What is a manifesto?
Literally speaking, your manifesto is a declaration of your life principles. It’s what makes you tick—what is important to you beyond the Facebook profile description.
It may not necessarily reflect how you view yourself right now. You may be experiencing challenges in your career, relationships and with self-esteem, but your manifesto is not these issues—it’s the person you are underneath them.
Your manifesto is about realizing your deeper self. It’s about figuring out who is the real you—the man or woman beneath the veneer. The person that’s aching to be seen and brought into the light. It is your best self on display for the world to see.
Writing a manifesto.
As I mentioned before, we may think we know ourselves, but when we ask the insightful, probing questions, we discover we don’t really know ourselves at all.
Could you easily summarize who you are and what matters to you in just two or three sentences?
When we have a clear picture in our minds of our authentic selves, and we can translate that concept into words, our written manifesto becomes an expression of that to serve as a reminder and compass in our lives.
The manifesto guides our decisions and is a safe place to return in times of trouble when we may have forgotten who we are.
How to write a manifesto.
Check out these 8 steps on writing a manifesto:
1. Define and focus on your strengths
We were all born with many innate strengths, which we may or may not utilize. The key is to discover what they are and how to use them to live a more abundant life. Check out the book called the StrenthsFinder2.0 , to help you identify and learn more about your top five strengths.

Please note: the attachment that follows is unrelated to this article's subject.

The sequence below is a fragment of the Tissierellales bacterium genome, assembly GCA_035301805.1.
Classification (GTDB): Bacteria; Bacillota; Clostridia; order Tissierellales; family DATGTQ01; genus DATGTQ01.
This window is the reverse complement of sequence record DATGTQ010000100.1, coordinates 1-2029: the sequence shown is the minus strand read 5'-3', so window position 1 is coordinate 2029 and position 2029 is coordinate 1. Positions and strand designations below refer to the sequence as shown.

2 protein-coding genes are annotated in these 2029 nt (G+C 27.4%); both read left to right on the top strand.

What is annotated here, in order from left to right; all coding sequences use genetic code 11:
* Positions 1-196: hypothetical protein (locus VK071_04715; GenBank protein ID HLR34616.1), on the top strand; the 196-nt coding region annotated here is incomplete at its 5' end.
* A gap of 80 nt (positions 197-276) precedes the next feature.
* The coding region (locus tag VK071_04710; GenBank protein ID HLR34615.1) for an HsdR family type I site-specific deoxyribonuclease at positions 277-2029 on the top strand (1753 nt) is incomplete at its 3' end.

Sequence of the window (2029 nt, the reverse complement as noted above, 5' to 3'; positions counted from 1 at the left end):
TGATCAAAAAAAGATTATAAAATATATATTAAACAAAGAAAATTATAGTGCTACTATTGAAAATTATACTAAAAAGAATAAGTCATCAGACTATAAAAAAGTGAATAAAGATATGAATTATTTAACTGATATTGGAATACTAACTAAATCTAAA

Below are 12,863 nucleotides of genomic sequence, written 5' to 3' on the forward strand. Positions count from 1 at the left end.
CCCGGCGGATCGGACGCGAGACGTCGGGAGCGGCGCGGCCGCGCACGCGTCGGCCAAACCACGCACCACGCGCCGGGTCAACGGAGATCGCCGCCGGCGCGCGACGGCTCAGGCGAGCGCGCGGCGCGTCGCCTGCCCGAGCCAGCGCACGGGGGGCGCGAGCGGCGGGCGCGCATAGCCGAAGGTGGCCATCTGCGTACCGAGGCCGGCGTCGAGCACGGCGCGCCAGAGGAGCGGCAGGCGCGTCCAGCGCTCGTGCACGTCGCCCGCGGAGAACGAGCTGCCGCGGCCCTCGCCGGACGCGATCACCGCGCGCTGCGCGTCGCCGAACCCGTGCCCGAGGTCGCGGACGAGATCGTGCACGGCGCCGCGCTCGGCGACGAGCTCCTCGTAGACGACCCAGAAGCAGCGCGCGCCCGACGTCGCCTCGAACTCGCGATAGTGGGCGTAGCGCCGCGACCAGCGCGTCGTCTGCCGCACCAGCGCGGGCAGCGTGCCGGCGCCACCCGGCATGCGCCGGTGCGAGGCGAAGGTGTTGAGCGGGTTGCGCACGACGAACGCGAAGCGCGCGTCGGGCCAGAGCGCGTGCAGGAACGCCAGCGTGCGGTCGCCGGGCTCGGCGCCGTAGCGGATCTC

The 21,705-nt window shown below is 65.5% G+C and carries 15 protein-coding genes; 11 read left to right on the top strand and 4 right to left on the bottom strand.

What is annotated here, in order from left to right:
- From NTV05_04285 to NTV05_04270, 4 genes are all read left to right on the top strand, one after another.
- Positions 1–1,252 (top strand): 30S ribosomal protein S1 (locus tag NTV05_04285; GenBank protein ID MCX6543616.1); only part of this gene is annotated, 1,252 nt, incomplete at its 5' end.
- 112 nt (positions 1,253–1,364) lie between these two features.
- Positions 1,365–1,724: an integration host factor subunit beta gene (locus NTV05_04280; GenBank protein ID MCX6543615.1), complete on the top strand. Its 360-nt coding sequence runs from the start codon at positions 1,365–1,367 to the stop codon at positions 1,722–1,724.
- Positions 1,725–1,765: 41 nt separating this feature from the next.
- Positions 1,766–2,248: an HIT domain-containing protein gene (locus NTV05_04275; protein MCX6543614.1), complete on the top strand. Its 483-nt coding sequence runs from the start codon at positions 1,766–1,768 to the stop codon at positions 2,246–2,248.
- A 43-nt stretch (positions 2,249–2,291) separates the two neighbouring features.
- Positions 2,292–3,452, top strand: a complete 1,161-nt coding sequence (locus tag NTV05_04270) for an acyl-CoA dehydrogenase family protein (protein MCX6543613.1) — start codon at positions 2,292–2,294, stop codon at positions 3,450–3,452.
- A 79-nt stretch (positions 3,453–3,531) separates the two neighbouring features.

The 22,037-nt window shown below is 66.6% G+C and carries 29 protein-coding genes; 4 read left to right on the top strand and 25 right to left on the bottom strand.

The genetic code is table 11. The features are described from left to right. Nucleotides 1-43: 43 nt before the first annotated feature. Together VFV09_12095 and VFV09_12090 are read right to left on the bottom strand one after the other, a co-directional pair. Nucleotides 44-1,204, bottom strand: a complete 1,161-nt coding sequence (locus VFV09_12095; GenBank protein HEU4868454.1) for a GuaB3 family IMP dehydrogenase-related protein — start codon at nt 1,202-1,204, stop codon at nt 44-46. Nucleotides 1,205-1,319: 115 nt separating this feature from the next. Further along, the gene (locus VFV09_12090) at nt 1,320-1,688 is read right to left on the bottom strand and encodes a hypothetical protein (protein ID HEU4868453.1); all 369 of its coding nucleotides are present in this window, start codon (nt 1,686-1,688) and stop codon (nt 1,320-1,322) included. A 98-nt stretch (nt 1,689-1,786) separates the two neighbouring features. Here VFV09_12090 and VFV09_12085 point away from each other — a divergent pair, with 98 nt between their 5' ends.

Build on your strengths rather than strengthening your weakness. This is a better use of your time and energy, and it gives you a real boost in self-confidence.
2. Figure out your values
What are the values you that define how you want to live your life and make decisions? Respect? Integrity? Kindness? Confidence? Sit down with a pen and paper and think of all the values that matter to you. Then try to narrow the list down to five or six.
You can see a list of values here to help you. If you have trouble narrowing down your list remember that some values may fall under the umbrella of one bigger core value. For example, kindness may be a manifestation of love for you. So love may be the core value rather than both love and kindness.
3. Consider your passions.
What makes you want to leap out of bed in the morning? What would you spend your time doing if money were no object? What engages you, fulfills you, and brings you joy? Perhaps it’s been a while since you’ve really been in touch with your passions. Take this time to dream and experiment with your heart. What would your perfect day look like in an ideal world? If you don’t know what it is, then take the time to find your passion.
4. What breaks your heart?
Do you cry when you watch the news or read romantic books? What about this beautiful broken world touches your soul and makes you want to take action? If you could be part of world change, where would you place yourself?
5. How do you want others to see you?
We all care about what other people think of us. What do you want people to say and think about you? If they were to describe you, what would you be proud to hear them say? List a few attributes, whether you believe people would describe you that way or not